The other day I was folding clothes and Isaiah sees the edge of this plastic bag hanging out of the drawer on my nightstand.
"Hey, Mom! What's this?"
Lawd. Have. Mercy.
Yes. It is exactly what it looks like. A child's tooth in a ziploc bag that, yes, this bootleg Tooth Fairy made the error of sticking in a drawer next to the bed.
Isaiah: "It looks like a tooth, Mom."
Me: (Still sputtering and gasping.) "Sure does, doesn't it?" Gulp.
Isaiah: "Is it your tooth, Mom? Maybe Dad's? No, probably yours since it's on your side of the bed."
Me: (Standing there speechless--not wanting to say the wrong thing. Sick smile on my face like I just swallowed disgusting food at someone's table.)
Isaiah: "Hey Mom?"
Me: (Raising eyebrows only. Still too scared to speak.)
Isaiah: "Can I have an ice cream sandwich?"
Me: "You sure can." Dude, you can have anything if it means you'll get off of this subject.
And off the kid runs without a further drop of fanfare. Hallelujah.
Okay, people. I was a little perplexed about this. Now I feel a bit bad about not being honest--but in my defense I looked at it as protecting his innocence. Wait. Does that count as protecting his innocence?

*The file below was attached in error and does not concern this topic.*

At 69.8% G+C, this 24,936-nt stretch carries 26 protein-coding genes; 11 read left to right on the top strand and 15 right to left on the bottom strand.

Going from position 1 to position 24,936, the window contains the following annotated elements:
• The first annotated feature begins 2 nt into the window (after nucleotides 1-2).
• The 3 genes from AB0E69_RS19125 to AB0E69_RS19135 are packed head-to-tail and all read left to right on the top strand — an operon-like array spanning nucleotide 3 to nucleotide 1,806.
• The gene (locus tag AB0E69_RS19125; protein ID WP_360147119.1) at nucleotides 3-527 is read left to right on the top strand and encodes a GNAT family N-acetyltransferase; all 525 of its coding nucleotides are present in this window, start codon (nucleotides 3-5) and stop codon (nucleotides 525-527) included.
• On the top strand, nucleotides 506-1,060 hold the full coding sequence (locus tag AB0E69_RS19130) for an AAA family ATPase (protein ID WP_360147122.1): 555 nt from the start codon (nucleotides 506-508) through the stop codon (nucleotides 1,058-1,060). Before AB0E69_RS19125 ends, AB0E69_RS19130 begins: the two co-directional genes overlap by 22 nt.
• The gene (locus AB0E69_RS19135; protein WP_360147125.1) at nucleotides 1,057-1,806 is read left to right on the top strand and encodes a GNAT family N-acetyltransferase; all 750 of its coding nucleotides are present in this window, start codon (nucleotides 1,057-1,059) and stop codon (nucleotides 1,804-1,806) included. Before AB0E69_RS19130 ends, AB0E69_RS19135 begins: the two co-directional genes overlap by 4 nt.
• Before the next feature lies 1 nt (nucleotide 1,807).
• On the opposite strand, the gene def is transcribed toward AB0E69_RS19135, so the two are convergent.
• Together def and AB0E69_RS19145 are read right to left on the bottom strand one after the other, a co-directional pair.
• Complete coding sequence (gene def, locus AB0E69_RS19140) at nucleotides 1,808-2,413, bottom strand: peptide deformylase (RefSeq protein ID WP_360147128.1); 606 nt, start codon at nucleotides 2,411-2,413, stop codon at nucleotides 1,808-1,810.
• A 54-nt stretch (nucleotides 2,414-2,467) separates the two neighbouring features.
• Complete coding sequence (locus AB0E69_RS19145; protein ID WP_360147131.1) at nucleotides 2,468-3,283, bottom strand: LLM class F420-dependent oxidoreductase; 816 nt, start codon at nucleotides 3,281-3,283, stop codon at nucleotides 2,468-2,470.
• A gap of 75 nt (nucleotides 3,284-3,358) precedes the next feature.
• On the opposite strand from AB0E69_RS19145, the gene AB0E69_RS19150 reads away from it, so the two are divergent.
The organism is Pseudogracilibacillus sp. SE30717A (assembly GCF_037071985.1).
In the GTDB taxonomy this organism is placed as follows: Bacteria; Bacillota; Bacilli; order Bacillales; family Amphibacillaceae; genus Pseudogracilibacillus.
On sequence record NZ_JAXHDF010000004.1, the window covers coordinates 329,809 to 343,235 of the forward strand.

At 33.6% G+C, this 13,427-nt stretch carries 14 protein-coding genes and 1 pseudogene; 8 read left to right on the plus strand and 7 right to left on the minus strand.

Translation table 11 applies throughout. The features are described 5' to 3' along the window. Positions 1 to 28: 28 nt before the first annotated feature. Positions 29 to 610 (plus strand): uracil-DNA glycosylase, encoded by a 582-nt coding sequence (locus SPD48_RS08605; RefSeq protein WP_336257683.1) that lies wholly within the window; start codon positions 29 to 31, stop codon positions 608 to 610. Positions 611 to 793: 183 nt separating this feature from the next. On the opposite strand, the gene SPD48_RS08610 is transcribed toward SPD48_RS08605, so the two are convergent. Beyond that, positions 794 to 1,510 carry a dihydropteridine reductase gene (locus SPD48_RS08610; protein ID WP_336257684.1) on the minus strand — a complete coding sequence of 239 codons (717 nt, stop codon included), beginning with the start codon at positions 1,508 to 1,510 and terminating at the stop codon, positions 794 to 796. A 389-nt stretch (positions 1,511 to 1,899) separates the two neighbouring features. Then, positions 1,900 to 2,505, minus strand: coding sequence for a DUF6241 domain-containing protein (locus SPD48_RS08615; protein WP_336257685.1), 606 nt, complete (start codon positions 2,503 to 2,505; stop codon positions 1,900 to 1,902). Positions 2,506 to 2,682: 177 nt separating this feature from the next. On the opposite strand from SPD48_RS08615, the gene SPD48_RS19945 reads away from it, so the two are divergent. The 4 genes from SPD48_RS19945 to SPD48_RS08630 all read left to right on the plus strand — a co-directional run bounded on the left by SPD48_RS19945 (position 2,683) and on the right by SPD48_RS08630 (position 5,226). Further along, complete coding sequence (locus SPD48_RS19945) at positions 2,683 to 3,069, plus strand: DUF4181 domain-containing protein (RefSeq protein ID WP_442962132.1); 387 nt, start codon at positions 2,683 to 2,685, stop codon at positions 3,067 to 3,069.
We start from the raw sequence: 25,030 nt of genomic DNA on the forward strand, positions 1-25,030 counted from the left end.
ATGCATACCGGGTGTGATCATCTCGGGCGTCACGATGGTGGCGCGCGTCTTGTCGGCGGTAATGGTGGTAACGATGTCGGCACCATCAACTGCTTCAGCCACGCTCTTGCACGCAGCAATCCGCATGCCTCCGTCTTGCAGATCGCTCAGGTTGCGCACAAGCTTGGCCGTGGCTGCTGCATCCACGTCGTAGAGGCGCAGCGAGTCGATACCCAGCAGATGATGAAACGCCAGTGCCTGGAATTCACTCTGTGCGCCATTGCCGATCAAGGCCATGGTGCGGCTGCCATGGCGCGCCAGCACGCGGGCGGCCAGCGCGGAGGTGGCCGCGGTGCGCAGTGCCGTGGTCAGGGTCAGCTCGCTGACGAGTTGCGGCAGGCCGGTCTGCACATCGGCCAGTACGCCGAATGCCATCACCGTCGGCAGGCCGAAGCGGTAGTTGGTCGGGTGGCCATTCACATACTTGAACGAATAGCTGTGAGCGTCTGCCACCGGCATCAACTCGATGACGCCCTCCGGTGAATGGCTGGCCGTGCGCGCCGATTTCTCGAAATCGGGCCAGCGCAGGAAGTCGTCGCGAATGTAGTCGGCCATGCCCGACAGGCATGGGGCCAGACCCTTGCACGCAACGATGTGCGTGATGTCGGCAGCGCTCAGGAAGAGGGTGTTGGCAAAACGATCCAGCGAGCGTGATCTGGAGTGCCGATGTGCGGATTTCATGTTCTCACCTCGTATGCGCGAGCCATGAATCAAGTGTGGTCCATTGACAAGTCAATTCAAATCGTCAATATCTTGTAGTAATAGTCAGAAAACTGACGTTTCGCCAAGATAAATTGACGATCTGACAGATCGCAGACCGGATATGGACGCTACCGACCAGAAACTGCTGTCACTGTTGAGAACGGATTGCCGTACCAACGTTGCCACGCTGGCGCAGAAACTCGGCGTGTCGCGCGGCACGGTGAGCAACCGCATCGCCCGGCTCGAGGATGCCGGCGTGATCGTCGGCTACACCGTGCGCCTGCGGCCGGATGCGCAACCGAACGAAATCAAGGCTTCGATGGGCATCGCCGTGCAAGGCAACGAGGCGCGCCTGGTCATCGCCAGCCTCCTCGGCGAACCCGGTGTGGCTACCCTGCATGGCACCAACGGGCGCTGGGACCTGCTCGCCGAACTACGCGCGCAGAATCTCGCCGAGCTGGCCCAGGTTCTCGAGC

Anyways. You know this isn't over. Grandpa Isaiah will surely let this marinate and crack me over the head with the topic again when I least expect it from the back seat of the Volvo. I want to be ready, y'all. And, Isaiah has a whole lot more teeth in his head that need to fall out, and his little brother has yet to lose one at all. This is problematic! I need advice people! Wisdom from my peoples!
Is this thing on?
Rookie mistake, I know. I've put that tooth (and the three other ones sitting in that drawer) away in some covert location. But I need your input for the imminent cross examination. Because it is sho' nuff coming.
Sigh. Come on, y'all. Am I pretty much screwed? Is all lost? Tell me something good. Yeah. All y'all.
Honestly? I write this blog to share the human aspects of medicine + teaching + work/life balance with others and myself -- and to honor the public hospital and her patients--but never at the expense of patient privacy or dignity.
Thanks for stopping by! :)
"One writes out of one thing only--one's own experience. Everything depends of how relentlessly one forces from this experience the last drop, sweet or bitter, it can possibly give."
~ James Baldwin (1924 - 1987)
"Do it for the story." ~ Antoinette Nguyen, MD, MPH
Details, names, time frames, etc. are always changed to protect anonymity. This may or may not be an amalgamation of true,quasi-true, or completely fictional events. But the lessons? They are always real and never, ever fictional. Got that?